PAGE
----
Internal Resorption of Multiple Posterior Teeth in a Patient Diagnosed with Hyperparathyroidism: A Case Report
Journal of Endodontics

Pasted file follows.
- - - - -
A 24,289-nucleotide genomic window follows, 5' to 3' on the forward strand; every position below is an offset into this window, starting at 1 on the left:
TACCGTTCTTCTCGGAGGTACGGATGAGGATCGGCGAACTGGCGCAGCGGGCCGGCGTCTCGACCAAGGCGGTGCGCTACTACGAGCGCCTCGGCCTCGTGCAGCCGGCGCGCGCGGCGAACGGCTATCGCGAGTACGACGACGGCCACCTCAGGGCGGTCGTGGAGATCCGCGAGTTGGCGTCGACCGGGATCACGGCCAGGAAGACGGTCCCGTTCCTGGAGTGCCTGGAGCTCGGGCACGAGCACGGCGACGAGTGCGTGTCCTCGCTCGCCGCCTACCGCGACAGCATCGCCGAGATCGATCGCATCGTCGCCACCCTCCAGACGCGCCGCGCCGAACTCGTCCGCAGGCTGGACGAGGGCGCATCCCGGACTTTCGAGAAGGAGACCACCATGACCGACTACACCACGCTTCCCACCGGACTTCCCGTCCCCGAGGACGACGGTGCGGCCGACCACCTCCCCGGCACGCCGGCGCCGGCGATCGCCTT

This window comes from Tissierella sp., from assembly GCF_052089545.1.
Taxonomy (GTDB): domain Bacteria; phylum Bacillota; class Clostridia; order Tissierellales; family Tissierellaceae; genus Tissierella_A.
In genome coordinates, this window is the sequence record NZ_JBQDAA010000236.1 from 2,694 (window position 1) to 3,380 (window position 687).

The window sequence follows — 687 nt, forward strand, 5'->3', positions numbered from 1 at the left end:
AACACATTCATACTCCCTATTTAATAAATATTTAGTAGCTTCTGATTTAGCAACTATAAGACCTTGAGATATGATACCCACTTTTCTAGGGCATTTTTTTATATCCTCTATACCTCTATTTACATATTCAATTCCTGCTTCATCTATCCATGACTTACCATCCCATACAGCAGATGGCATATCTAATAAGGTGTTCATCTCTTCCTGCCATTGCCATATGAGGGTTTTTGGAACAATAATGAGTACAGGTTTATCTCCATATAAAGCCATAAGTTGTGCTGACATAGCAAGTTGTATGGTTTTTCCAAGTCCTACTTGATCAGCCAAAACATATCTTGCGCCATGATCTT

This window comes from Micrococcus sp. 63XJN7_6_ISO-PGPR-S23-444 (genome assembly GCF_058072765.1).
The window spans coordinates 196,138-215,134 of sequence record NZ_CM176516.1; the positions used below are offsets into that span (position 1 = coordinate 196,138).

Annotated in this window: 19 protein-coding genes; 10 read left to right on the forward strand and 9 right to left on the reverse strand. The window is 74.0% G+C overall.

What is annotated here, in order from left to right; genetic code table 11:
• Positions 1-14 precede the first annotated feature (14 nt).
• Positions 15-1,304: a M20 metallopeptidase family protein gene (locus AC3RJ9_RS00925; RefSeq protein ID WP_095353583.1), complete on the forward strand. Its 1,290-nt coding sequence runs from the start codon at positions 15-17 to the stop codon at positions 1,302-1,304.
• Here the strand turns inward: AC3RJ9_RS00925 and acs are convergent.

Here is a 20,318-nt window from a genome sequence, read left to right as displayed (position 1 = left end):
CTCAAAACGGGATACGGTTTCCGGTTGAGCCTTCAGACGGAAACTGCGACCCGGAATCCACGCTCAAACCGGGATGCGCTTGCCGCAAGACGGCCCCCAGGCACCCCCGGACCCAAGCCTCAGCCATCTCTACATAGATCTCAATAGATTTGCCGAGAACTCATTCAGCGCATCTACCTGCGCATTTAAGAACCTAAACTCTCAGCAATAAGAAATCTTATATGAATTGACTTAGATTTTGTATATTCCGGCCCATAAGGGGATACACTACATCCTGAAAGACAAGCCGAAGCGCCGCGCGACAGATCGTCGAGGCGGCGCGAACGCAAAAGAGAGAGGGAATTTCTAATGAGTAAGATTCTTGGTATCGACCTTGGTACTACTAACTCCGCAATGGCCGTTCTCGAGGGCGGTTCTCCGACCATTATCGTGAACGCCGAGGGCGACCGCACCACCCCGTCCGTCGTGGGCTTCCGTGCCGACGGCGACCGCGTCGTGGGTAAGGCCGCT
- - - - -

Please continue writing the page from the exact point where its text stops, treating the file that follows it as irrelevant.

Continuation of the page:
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This case reports a 46-year-old man with end-stage renal disease and internal resorption (IR) affecting multiple posterior teeth. IR involves odontoclast's removal of dentin within pulp chambers and root canal space. Typically, asymptomatic until detected on radiographs, IR is relatively rare, so the etiology and pathogenesis are poorly understood. Patients’ radiographs with cone-beam computed tomography revealed extensive IR in multiple premolars and all remaining molar teeth. Blood tests and hormonal assay measured elevated phosphorus and parathyroid hormone levels consistent with secondary hyperparathyroidism. Histopathology showed highly vascularized and inflamed pulp tissues with numerous odontoclast-like multinucleated giant cells along dentinal walls and in resorption lacunae. Immunohistochemistry showed that multinucleated giant cells and adjacent mononuclear precursors stained strongly for tartrate-resistant acid phosphatase like osteoclasts. Extraction of crown-root fractures and endodontic treatment with crown restorations for all IR teeth effectively arrested disease progression at 9 months’ follow-up. Elevated parathyroid hormone from secondary hyperparathyroidism that promotes bone osteoclast activity may also stimulate odontoclasts causing IR.